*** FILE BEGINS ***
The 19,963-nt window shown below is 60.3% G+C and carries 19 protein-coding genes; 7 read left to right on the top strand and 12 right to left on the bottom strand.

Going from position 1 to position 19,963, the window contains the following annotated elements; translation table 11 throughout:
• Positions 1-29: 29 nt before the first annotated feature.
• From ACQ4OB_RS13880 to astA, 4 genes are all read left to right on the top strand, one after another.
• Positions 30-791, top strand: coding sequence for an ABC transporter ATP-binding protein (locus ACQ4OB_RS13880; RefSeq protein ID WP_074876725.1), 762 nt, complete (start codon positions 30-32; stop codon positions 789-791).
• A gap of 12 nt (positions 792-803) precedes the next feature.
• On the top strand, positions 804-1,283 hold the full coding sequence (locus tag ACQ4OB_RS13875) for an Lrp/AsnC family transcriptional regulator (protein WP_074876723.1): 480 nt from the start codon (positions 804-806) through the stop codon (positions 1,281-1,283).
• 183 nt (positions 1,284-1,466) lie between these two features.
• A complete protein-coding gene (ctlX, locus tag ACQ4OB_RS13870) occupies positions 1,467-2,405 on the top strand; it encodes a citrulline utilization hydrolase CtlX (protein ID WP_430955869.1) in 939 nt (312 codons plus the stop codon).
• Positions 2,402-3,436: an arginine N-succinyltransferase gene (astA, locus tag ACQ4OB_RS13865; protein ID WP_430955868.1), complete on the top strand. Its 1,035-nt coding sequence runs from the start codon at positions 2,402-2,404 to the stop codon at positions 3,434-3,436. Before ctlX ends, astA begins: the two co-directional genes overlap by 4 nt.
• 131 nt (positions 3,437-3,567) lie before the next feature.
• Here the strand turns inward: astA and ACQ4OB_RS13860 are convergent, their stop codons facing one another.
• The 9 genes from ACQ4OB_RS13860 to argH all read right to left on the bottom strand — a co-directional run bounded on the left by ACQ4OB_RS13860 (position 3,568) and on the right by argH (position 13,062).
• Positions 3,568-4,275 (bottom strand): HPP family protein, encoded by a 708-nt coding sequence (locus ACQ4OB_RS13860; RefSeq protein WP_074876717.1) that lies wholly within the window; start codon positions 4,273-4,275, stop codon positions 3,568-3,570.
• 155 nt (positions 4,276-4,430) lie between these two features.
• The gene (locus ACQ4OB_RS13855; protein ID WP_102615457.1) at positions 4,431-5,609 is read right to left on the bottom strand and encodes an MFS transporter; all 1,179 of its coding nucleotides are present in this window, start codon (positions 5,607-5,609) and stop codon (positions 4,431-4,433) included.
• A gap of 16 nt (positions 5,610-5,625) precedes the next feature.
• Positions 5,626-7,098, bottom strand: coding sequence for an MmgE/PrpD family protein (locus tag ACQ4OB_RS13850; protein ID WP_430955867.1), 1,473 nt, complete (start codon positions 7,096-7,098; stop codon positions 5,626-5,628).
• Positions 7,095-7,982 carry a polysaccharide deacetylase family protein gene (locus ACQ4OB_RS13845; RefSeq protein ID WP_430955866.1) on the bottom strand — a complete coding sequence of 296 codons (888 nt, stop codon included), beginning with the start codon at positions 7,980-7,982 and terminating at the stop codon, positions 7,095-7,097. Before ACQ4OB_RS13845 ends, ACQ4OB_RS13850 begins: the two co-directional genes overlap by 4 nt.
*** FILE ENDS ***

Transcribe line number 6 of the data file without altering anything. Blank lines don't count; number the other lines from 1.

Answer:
• A gap of 12 nt (positions 792-803) precedes the next feature.